Should obesity be considered a disability?

(Lucas Jackson/Reuters)

(Lucas Jackson/Reuters)

Yesterday, I read an interesting article in the Chicago Tribune. The paper’s editorial board shared their opinion on the thought of considering obesity as a disability. The consensus was a resounding negative to the notion.

They write:

“The expansion is also at odds with the basic idea of the ADA: empowering people who are the unfortunate victims of fate. Obesity is usually the result of individual decisions, and it can be ameliorated by individual decisions. Those facts argue for leaving the government out of this realm.”

As someone who has practically been overweight, technically obese, most of his life I took a particular interest in this article. Naturally you’d think that I would argue a rebuttal. The only problem is that I for the most part agree with them. Obesity, for most people (myself included), is a choice; granted there are many sociological, psychological and emotional reasons one could decide to overeat. For those of us who simply do not exercise adequate, self-control I do not think we should be given compensation for our personal failure. And yes, I deem my own weight issues as a failure. I am not resolute in accepting my fate though.

I think if one is obese for a long time then there are certain complications that can arise from such a prolonged unhealthy state. Therefore, there are some instances where I think labeling it a disability would be justified, but only if the candidate met the qualifications set by the ADA. I just disagree with the notion of a blanket declaration that obesity should be simply distinguished as a disability.

I think some people can argue that obesity, more specifically over-eating, is a mental addiction. I am not sure of what government sponsored programs are available for such people. There doesn’t seem to be support for those overweight. Typically we are ridiculed both in the media and sadly at times within the construct of social gatherings. Furthermore, I believe that obesity, for the vast majority, is a choice. Do I want to be overweight? Hell no. But have I successfully fixed the problem? Obviously not.

In addition, I think the article brings up a good point:

“If employers must accommodate the requirements of obese workers, are they also entitled to adopt policies to prevent workers from becoming obese? Could they require all employees to make regular gym visits, or run 15 miles a week, to keep their jobs? Once companies are forced to make changes to benefit individuals with serious weight problems, they will have strong incentives to meddle in personal lifestyles.”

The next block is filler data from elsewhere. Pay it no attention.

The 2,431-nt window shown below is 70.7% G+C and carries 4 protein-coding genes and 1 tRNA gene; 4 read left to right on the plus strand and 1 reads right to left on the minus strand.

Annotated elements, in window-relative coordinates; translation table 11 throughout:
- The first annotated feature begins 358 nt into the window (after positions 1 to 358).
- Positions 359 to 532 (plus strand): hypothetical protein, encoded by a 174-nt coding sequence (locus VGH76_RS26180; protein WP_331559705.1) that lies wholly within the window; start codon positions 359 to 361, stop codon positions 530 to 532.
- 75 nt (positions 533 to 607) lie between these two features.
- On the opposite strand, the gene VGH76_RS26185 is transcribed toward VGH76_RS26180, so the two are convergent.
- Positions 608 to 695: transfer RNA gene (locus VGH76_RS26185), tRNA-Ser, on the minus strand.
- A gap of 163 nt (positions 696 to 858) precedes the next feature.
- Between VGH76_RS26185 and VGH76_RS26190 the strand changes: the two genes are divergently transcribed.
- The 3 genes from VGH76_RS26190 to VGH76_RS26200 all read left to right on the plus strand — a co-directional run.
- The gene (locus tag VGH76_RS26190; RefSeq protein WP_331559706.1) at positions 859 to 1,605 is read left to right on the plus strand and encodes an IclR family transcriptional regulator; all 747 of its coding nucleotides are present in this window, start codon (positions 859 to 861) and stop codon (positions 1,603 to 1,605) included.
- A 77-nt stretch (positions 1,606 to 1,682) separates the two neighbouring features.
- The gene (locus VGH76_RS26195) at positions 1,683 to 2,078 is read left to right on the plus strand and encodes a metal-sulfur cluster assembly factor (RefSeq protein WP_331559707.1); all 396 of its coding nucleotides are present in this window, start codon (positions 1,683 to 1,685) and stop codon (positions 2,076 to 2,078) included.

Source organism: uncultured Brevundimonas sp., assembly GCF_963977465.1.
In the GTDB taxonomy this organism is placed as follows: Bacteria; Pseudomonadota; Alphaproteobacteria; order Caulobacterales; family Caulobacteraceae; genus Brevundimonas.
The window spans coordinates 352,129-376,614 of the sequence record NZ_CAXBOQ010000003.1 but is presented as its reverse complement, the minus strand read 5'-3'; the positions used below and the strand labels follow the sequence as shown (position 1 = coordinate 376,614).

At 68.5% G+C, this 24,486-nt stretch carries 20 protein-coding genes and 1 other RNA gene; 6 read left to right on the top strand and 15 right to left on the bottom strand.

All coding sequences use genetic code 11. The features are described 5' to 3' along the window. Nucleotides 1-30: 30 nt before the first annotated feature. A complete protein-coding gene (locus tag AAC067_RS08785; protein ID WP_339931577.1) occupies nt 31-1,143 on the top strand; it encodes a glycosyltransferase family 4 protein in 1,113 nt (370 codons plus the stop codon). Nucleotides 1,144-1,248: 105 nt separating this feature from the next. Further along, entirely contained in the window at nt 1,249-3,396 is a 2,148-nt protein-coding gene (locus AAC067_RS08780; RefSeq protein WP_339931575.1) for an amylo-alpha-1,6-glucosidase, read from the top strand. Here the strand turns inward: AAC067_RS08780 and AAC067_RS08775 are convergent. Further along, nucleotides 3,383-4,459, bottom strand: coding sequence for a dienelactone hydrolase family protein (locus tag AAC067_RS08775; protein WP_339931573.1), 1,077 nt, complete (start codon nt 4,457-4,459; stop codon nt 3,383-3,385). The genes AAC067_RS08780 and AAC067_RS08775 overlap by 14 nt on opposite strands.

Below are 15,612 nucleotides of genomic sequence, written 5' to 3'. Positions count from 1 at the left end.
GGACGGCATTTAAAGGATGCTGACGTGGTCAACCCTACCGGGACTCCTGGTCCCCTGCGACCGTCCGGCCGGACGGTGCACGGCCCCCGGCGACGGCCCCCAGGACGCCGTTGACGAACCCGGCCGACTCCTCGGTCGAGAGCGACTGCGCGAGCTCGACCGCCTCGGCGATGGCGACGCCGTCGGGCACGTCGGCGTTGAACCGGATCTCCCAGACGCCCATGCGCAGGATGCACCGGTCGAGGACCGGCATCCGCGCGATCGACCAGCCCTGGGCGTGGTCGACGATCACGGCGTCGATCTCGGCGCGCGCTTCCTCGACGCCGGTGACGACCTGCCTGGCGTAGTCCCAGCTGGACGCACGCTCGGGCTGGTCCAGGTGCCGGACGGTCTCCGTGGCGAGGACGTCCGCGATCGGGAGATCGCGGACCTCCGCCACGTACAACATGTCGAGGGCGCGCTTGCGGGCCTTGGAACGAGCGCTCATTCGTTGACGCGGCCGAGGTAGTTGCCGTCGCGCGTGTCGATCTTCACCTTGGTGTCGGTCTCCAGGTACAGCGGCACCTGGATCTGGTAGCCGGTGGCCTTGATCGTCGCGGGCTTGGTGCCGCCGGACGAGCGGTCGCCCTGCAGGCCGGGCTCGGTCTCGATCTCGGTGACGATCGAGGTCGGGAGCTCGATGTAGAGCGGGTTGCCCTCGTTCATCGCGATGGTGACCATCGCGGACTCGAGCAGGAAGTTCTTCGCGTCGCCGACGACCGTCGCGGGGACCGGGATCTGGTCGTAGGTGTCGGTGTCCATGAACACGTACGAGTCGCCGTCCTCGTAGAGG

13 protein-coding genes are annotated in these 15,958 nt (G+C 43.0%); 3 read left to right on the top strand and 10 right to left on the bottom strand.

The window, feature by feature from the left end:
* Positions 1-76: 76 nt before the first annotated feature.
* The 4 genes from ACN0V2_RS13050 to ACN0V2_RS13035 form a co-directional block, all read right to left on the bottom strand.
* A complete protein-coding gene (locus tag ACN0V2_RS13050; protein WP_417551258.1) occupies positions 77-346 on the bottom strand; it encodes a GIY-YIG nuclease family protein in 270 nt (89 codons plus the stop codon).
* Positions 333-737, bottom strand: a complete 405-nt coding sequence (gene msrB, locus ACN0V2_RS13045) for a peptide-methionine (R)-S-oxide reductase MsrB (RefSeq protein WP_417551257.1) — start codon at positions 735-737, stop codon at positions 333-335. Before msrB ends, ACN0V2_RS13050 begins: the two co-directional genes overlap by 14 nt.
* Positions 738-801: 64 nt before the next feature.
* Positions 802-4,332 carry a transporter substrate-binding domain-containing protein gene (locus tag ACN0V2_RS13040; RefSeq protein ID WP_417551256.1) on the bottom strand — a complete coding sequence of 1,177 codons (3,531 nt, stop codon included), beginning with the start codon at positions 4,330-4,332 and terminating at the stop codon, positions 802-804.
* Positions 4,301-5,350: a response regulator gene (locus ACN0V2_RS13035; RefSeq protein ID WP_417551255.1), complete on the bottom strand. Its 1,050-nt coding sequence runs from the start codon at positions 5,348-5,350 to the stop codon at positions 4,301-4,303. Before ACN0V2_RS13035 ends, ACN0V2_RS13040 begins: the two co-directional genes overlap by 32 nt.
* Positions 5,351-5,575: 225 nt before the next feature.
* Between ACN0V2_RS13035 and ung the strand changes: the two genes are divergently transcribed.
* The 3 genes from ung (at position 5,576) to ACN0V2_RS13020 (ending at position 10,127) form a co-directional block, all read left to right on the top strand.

I do not want to live in a society where my employer “meddles” in my personal lifestyles. Do you?

Email: realtalkdebate2012@gmail.com

Twitter: @adrakontaidis & @talkrealdebate

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About adrakontaidis

A conservative who doesn't pander to the GOP.

2 responses to “Should obesity be considered a disability?”

  1. JF Owen says :

    We already live in a world in which employers meddle in our lifestyle, especially with regards to health issues. Most employer paid or partially paid health plans have wellness programs. These are generally good programs that endeavor to ensure that participants are making good health decisions, getting prudent screening tests, taking medicine as prescribed, following proper nutrition practices, etc.

    Many employers tie participation in wellness programs to penalties in employee premium costs. For example, the employee contribution for employee and spouse coverage at my employer is $210 per month, if both the employee and their spouse participate in the wellness program. If they don’t participate, there is a surcharge and the premium goes to $380 per month.

    The same line of logic is used to control smoking. Some employers refuse to hire tobacco users. Many that do charge a health care surcharge for smokers. Mine does that too.

    I participate in the wellness program because I want to. I don’t smoke, and never have, because I don’t want to. So, neither of those factors cause me to change my lifestyle but, for others, there is a definite impact that qualifies as meddling.

    To answer your question about whether I think obesity per se should be considered a disability…no and for the reasons you cite. Unfortunately, the effects of obesity are disabling. If a smoker develops COPD and can’t work they would qualify as disabled. If an obese person develops diabetes or cardiac problems and can’t work, they would qualify as disabled.

    We may not want to classify the condition as a disability, but there’s no doubt or option for classifying the effects as a disability. An employer shouldn’t have to make allowances for an obese person simply because they are big, but if they develop a health problem because they are obese the ADA will kick in as long as reasonable accommodations will allow the employee to continue to work safely for himself and the others around him.

    The language in my employer’s employee handbook reserves the right to use testing to check for tobacco use. Mark my words, sooner or later a handbook somewhere will include verbiage to allow testing for Big Macs.

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